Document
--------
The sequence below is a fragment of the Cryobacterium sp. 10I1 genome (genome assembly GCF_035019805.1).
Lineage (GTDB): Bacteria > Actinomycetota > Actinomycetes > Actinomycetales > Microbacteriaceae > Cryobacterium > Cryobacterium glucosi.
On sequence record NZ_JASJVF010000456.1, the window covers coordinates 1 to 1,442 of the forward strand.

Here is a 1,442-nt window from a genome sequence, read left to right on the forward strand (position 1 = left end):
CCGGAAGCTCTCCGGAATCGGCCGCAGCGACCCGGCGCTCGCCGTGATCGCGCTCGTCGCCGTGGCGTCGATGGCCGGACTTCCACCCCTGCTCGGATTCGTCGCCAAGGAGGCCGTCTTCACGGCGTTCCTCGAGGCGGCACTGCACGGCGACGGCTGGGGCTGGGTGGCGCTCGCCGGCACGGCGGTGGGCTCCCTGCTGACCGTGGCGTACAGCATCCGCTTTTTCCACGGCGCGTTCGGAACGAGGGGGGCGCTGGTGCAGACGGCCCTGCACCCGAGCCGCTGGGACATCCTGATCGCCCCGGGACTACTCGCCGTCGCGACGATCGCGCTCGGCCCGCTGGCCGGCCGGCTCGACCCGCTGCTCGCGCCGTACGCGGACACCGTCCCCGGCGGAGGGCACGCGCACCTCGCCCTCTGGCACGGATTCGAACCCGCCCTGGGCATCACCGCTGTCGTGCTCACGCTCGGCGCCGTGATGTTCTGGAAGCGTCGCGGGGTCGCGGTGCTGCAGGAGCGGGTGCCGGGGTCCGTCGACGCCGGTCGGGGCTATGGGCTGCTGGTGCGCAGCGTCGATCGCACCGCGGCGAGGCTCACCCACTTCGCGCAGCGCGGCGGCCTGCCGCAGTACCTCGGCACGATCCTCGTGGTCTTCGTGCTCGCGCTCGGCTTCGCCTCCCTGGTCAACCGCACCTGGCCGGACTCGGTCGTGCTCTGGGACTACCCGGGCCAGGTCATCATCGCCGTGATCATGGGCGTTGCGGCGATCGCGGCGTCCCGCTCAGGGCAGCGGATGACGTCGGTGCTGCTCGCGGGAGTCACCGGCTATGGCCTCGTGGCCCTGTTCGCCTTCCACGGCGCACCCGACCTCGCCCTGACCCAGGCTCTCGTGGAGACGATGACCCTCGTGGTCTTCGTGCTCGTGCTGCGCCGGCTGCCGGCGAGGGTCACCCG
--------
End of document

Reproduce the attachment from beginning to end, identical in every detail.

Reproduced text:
The sequence below is a fragment of the Cryobacterium sp. 10I1 genome (genome assembly GCF_035019805.1).
Lineage (GTDB): Bacteria > Actinomycetota > Actinomycetes > Actinomycetales > Microbacteriaceae > Cryobacterium > Cryobacterium glucosi.
On sequence record NZ_JASJVF010000456.1, the window covers coordinates 1 to 1,442 of the forward strand.

Here is a 1,442-nt window from a genome sequence, read left to right on the forward strand (position 1 = left end):
CCGGAAGCTCTCCGGAATCGGCCGCAGCGACCCGGCGCTCGCCGTGATCGCGCTCGTCGCCGTGGCGTCGATGGCCGGACTTCCACCCCTGCTCGGATTCGTCGCCAAGGAGGCCGTCTTCACGGCGTTCCTCGAGGCGGCACTGCACGGCGACGGCTGGGGCTGGGTGGCGCTCGCCGGCACGGCGGTGGGCTCCCTGCTGACCGTGGCGTACAGCATCCGCTTTTTCCACGGCGCGTTCGGAACGAGGGGGGCGCTGGTGCAGACGGCCCTGCACCCGAGCCGCTGGGACATCCTGATCGCCCCGGGACTACTCGCCGTCGCGACGATCGCGCTCGGCCCGCTGGCCGGCCGGCTCGACCCGCTGCTCGCGCCGTACGCGGACACCGTCCCCGGCGGAGGGCACGCGCACCTCGCCCTCTGGCACGGATTCGAACCCGCCCTGGGCATCACCGCTGTCGTGCTCACGCTCGGCGCCGTGATGTTCTGGAAGCGTCGCGGGGTCGCGGTGCTGCAGGAGCGGGTGCCGGGGTCCGTCGACGCCGGTCGGGGCTATGGGCTGCTGGTGCGCAGCGTCGATCGCACCGCGGCGAGGCTCACCCACTTCGCGCAGCGCGGCGGCCTGCCGCAGTACCTCGGCACGATCCTCGTGGTCTTCGTGCTCGCGCTCGGCTTCGCCTCCCTGGTCAACCGCACCTGGCCGGACTCGGTCGTGCTCTGGGACTACCCGGGCCAGGTCATCATCGCCGTGATCATGGGCGTTGCGGCGATCGCGGCGTCCCGCTCAGGGCAGCGGATGACGTCGGTGCTGCTCGCGGGAGTCACCGGCTATGGCCTCGTGGCCCTGTTCGCCTTCCACGGCGCACCCGACCTCGCCCTGACCCAGGCTCTCGTGGAGACGATGACCCTCGTGGTCTTCGTGCTCGTGCTGCGCCGGCTGCCGGCGAGGGTCACCCG